Grooming is a world filled with jargon, technicalities and insider knowledge – some of it true, a lot of it bluster. That's where the Grooming Glossary comes in: a brand new series that drops the science on the world of skincare and haircare so you can self-care better – and with the know-how to separate the wheat from the chai-infused anti-aging miracle potion. This week, the big one: retinol.
A distinct lack of moderation is what prompts skincare for so many in the first place. Those fine lines – trenches littered with Camel Blues and late nights and middling commercial beer – grow deeper still as each passing summer dines out on Camel Blues and late nights and middling commercial beer. And the troops, they're digging in. Though an aversion to moderation can be a plus in grooming. You don't want to nibble around the edges. You want to go hard, not home. You want heavy-duty advanced skincare, and that begins with retinol.
A derivative of vitamin A – the fat-soluble substance that abets healthier vision, reproduction and immune response – retinol, unlike its fellow wunderkind hyaluronic acid, cannot be produced by the human body. There's only so much we can do. And it seems we're losing face without it.
"Retinols increase the cell turnover of the skin, helping the production of key proteins such as collagen and elastin, among other benefits," says Dr Zainab Al-Mukhtar, a London-based cosmetic dentist and aesthetics practitioner. "As a result, retinol improves so many skin complaints, including fine lines, wrinkles, pigmentation and acne by significantly increasing your skin turnover."
The workings of grooming's great accelerator are complex. Al-Mukhtar however, boils its efficacy down to one simple thing: rejuvenation. "Retinol works at the deeper cellular level, prompting dead skin cells on the surface to slough off more quickly making way for new cell growth underneath." What's more, Al-Mukhtar reasons that it gets your face pumping by promoting angiogenesis – the formation of blood vessels – to promote circulation and regulating oil production. Fewer oil spills means fewer spots, and that means fewer opportunities to look like tinned ham.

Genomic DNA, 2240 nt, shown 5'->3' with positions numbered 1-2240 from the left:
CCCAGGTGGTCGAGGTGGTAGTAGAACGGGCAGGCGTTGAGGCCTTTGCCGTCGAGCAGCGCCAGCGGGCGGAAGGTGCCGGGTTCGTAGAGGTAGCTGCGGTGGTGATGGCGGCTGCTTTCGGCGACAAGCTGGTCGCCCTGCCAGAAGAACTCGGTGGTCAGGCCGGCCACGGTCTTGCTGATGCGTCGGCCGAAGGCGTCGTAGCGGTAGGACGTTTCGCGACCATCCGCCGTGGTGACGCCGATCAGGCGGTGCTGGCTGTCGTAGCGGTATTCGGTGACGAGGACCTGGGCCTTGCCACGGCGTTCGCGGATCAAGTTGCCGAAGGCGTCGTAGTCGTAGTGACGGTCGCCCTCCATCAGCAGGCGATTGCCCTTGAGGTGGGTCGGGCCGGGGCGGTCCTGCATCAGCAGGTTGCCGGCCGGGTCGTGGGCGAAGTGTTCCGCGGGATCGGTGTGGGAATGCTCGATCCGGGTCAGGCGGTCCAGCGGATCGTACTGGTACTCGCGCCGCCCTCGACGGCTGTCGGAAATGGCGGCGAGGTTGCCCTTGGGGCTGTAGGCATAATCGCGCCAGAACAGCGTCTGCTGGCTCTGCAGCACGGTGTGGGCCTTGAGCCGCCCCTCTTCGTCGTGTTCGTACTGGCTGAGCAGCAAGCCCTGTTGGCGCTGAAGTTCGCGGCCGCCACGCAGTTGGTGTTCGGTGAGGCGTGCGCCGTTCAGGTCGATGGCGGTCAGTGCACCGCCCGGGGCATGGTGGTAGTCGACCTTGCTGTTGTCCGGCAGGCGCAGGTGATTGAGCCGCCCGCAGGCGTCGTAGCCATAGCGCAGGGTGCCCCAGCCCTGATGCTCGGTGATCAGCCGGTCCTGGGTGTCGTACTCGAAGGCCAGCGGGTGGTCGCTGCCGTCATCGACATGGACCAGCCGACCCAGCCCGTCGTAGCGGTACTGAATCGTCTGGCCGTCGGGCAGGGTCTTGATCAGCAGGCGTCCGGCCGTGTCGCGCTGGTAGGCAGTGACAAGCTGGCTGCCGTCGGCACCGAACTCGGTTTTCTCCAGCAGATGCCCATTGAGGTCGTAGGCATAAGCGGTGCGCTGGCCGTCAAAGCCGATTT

But it doesn't end there (wowee!) as retinol has been found to encourage collage and elastin production – the stuff that provides strength and stability in the skin, says Al-Mukhtar – thus improving the look of lines and wrinkles by smoothing the surface. That, in tandem with its propensity for cellular refurbishment, makes retinol a key ingredient in the fight against ageing.
Though where other grooming products go light and delicate, retinol plays in the scrum: beefy, hard-working and not to be tackled by the noodle-limbed. Due to its quick turnaround time (results can be seen as soon as six to eight week after commencing treatment), retinol puts your skin's natural cycle on speed, and that can mean a litany of short-lived but noticeable side effects.
"Skin peeling, flaking, tightness and mild redness are all often seen, and that's a normal reaction," says Al-Mukhtar. "This is a sign that the retinol is working, but that can pose lifestyle inconveniences. A good hydrating cream is a helpful remedy that maintains a healthy skin barrier." Know that increased retinol can also make your face more photosensitive. Freshly-laid skin makes a higher SPF more vital than ever, and if you're not already using a protective moisturiser within your daily regime, you sir are insane.
Like all training, it takes several steps up to a level playing field. Since applying pure retinol would likely result in a scene not so dissimilar to the creation of Bane in 1997's unfairly derided Batman & Robin, the ingredient is often diluted by different serums at different points on the big retinol ladder. Al-Mukhtar advises a slow start.
"If you have no retinol experience, you might want to begin with a low percentage – under 0.5 per cent and build up from there, thought it will take longer to see visible improvements." Of course, you can go in at the deep end with retinoic acid or tretinoin, but these derivatives require a prescription, and Al-Mukhtar strongly encourages a consultation by a dedicated skin specialist before any drastic changes to your routine. Of course, any persistent side-effects should see you halt use and get on the blower to your GP.
Because retinol, he's not messing about. And providing you play by the rules, nor should you – especially on the eve of another beer-lined, cruel summer.
Verdict: Retinol works – but it works hard. Just ensure you gradually level-up in your dosage, perhaps every other day, and apply just before bed.
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